The Czech president, Miloš Zeman, says he will not appoint a new prime minister until he recovers from a knee problem. The head of state has been laid up since a fall two weeks ago and is expected to be back on his feet at the start of next month at the earliest. In a radio interview, he said making Bohuslav Sobotka prime minister was a matter of dignity that he could not conduct from a wheelchair. Mr. Sobotka’s Social Democrats came first in elections last month and he is holding talks with ANO and the Christian Democrats on forming a coalition. Mr. Zeman said he may charge him with forming a government next week, not on Wednesday when they are set to hold talks for the first time since the elections.
The president has cancelled all foreign trips planned for the remainder of this year due to his knee injury, an official at Prague Castle announced on Tuesday. A trip to Serbia and Romania had already been called off, while the latest announcement means the head of state will not now make a visit to Czech troops stationed in Afghanistan. A scheduled visit to Prague by the president of Singapore has also been postponed.
A group representing the disabled has demanded an apology from President Zeman after he said appointing a prime minister was a matter of dignity that could not be conducted from a wheelchair. The National Council of the Handicapped issued a statement on Tuesday describing the president’s comment as inappropriate given his position and insulting to the disabled.
Representatives of the Social Democrats and the Christian Democrats are due to hold their first talks on the formation of a governing coalition in Prague on Tuesday evening. The latter party, who have 14 seats in the lower house, are likely to balk at the Social Democrats’ plans to roll back on a gigantic church restitution deal agreed by the last, centre right government. The Social Democrats have already held initial coalition negotiations with ANO, which came second in the elections.
The Communist Party say they will put forward legislation in the Chamber of Deputies allowing for a referendum on church restitution. The state has begun returning nationalised property worth CZK 75 billion to various churches, along with CZK 59 billion in compensation for unreturned assets. However, the issue has been highly divisive and the Communists say the restitution deal is disadvantageous to the state. Leader Vojtěch Filip says the party will seek support for a referendum from the Social Democrats, ANO and Dawn.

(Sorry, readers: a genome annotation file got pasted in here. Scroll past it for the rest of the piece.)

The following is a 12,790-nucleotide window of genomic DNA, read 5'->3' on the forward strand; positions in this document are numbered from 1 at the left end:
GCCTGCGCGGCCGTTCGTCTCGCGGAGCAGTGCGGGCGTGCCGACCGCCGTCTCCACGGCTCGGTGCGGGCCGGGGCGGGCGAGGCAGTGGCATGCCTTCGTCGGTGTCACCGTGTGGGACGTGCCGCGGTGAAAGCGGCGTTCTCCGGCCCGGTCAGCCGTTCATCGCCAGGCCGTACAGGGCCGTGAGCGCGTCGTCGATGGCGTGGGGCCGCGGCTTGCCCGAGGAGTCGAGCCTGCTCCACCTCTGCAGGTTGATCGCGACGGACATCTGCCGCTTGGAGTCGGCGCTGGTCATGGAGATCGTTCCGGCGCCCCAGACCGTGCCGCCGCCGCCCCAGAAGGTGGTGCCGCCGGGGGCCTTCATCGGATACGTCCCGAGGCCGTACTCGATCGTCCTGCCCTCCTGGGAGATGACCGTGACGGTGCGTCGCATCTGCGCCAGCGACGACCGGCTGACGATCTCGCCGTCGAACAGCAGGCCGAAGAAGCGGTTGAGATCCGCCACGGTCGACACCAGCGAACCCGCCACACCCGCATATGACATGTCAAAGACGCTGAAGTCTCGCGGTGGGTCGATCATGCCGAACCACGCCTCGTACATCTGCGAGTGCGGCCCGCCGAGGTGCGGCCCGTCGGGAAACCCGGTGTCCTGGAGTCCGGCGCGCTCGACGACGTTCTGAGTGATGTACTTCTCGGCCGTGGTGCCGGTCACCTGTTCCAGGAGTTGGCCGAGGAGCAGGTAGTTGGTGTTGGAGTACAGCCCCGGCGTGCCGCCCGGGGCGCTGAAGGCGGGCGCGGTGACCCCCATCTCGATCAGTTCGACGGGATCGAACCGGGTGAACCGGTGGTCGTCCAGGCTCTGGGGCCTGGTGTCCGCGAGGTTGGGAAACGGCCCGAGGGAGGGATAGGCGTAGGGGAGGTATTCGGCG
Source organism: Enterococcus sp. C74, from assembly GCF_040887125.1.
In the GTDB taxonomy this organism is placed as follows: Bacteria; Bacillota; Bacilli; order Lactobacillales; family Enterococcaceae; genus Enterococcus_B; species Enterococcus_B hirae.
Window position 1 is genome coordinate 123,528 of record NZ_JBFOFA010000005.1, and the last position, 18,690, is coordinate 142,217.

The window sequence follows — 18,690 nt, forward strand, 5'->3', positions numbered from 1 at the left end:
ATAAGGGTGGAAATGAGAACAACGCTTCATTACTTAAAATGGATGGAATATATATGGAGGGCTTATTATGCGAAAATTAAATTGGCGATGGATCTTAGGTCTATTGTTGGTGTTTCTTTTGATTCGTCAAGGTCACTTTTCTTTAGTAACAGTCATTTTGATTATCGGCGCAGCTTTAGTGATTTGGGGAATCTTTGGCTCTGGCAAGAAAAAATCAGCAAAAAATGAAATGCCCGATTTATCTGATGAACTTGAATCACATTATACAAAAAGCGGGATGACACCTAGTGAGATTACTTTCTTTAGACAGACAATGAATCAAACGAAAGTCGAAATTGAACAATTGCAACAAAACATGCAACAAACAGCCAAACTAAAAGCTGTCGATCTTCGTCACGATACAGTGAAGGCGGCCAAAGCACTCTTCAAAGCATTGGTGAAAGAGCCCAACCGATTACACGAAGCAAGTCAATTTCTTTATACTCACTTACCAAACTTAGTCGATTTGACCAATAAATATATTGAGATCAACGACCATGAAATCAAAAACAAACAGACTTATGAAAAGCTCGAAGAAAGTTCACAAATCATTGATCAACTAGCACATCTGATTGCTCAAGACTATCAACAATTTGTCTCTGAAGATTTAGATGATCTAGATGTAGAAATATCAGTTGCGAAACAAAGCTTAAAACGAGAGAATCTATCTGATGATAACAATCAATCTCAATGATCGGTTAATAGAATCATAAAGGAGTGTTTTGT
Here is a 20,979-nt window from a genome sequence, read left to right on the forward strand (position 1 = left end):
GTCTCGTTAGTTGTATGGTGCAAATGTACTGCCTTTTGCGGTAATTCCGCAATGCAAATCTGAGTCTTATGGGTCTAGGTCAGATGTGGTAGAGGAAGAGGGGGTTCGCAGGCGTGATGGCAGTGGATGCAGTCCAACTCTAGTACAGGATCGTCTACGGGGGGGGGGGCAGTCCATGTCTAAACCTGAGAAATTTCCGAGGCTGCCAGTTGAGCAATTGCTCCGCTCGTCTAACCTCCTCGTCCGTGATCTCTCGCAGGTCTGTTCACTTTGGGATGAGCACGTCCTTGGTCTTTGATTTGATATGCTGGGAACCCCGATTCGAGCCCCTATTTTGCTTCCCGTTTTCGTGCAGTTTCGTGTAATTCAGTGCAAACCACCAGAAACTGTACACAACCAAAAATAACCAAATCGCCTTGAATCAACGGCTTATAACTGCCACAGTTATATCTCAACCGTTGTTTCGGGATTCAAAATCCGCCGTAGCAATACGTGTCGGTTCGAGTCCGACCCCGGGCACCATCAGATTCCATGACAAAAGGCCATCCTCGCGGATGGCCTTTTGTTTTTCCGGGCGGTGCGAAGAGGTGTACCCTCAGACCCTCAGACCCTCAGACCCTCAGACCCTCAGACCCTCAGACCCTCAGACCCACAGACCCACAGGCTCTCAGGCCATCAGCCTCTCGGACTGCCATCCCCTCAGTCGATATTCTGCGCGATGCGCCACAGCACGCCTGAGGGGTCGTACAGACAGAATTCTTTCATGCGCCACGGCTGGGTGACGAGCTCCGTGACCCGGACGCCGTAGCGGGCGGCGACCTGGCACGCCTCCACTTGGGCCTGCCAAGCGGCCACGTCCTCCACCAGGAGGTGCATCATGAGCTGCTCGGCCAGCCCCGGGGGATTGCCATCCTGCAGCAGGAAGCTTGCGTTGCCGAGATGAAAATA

The PPF investment group has bought a majority stake in the O2 Arena, a multi-functional structure in Prague that hosts ice hockey games and cultural events, the news website Aktuálně.cz reported. PPF is owned by Petr Kellner, the country’s richest person. PPF was recently in the news in connection with its takeover of the mobile operator Telefonica Czech Republic.
The late fine for using Prague’s public transport system without a ticket is set to increase in January from CZK 1,000 to 1,500, City Hall officials decided on Tuesday. However, if offenders pay inspectors on the spot, or at the headquarters of the transport authority within 15 days, the current fine of CZK 800 will still apply.
A new exhibition in Prague highlights underground samizdat literature produced under the Communist system in Czechoslovakia. The show, which is at the Lucerna Passage in the city centre, is entitled Samizdat and Dispatch Series, with the second term referring to a series of publications set up by then dissident and playwright Václav Havel and his friends in 1975. The exhibition features period documents and photographs.
Vladimír Šafařík has been chosen to stand in for Jaroslav Navrátil as non-playing captain of the Czech team for next weekend’s Davis Cup tennis finals against Serbia in Belgrade. Mr. Navrátil has been ruled out because of illness and has described his replacement as the right person to take over. Mr. Šafařík captained the country’s Fed Cup team in 1992 and is director of the company that organises the Czech Republic’s Davis Cup ties. The Czechs are defending champions in the competition after an historic win in Prague last December.
Former senior Social Democrat MP and Central Bohemian governor David Rath was released from police custody on Monday, 18 months after he was arrested on corruption charges. Mr Rath’s release was ordered by Prague’s High Court which upheld his complaint against being held in custody; the court said the risk of Mr Rath avoiding trial was no longer an issue. David Rath, a former health minister and governor of Central Bohemia, was arrested in May 2012, along with several other people, over alleged corruption in several public procurement projects. The trial began in August; if convicted, David Rath faces 12 years in prison.
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